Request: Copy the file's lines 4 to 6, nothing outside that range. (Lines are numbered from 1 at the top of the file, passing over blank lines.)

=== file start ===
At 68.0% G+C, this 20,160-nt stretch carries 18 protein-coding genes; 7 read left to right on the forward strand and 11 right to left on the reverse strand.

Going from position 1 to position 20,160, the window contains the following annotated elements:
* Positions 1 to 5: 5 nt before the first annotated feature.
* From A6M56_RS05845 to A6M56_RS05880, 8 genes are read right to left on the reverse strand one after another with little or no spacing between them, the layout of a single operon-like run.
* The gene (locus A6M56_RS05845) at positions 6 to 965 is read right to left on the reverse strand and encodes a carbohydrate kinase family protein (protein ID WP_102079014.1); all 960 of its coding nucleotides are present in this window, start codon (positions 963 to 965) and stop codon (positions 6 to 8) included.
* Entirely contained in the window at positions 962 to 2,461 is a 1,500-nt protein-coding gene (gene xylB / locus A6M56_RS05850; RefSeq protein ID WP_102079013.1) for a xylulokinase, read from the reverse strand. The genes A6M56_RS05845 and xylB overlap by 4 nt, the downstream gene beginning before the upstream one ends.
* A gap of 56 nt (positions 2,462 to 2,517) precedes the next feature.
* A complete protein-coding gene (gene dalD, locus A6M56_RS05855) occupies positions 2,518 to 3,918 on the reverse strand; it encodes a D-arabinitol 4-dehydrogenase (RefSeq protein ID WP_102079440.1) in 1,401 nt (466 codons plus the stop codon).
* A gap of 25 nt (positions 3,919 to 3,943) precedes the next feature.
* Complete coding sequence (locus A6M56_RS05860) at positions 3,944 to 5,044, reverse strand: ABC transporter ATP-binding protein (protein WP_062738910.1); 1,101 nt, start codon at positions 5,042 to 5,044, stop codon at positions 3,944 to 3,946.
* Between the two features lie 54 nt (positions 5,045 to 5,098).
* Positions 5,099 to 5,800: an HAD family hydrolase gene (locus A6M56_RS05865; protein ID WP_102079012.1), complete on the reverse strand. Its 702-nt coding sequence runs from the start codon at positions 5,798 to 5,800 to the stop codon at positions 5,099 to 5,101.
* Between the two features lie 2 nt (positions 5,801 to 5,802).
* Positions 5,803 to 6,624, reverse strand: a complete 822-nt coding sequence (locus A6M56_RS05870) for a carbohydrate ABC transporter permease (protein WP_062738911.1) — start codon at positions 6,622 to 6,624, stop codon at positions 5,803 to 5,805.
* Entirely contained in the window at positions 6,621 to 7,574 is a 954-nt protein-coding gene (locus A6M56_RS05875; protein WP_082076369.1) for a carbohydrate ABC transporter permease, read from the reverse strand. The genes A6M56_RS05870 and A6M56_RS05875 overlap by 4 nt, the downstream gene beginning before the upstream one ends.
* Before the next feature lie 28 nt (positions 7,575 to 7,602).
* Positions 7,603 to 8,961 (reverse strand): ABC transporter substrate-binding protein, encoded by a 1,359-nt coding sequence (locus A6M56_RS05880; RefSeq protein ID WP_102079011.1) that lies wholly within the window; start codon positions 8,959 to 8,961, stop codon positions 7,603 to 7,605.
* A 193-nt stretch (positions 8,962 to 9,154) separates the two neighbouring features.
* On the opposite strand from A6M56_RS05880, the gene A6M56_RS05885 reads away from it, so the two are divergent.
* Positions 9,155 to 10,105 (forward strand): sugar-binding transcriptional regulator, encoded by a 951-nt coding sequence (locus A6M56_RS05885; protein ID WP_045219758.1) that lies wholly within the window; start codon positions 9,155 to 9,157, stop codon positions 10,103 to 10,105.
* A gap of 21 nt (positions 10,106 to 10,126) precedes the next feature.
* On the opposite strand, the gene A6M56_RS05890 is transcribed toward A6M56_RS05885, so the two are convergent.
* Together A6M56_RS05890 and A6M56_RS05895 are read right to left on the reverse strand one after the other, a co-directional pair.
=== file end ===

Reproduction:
* From A6M56_RS05845 to A6M56_RS05880, 8 genes are read right to left on the reverse strand one after another with little or no spacing between them, the layout of a single operon-like run.
* The gene (locus A6M56_RS05845) at positions 6 to 965 is read right to left on the reverse strand and encodes a carbohydrate kinase family protein (protein ID WP_102079014.1); all 960 of its coding nucleotides are present in this window, start codon (positions 963 to 965) and stop codon (positions 6 to 8) included.
* Entirely contained in the window at positions 962 to 2,461 is a 1,500-nt protein-coding gene (gene xylB / locus A6M56_RS05850; RefSeq protein ID WP_102079013.1) for a xylulokinase, read from the reverse strand. The genes A6M56_RS05845 and xylB overlap by 4 nt, the downstream gene beginning before the upstream one ends.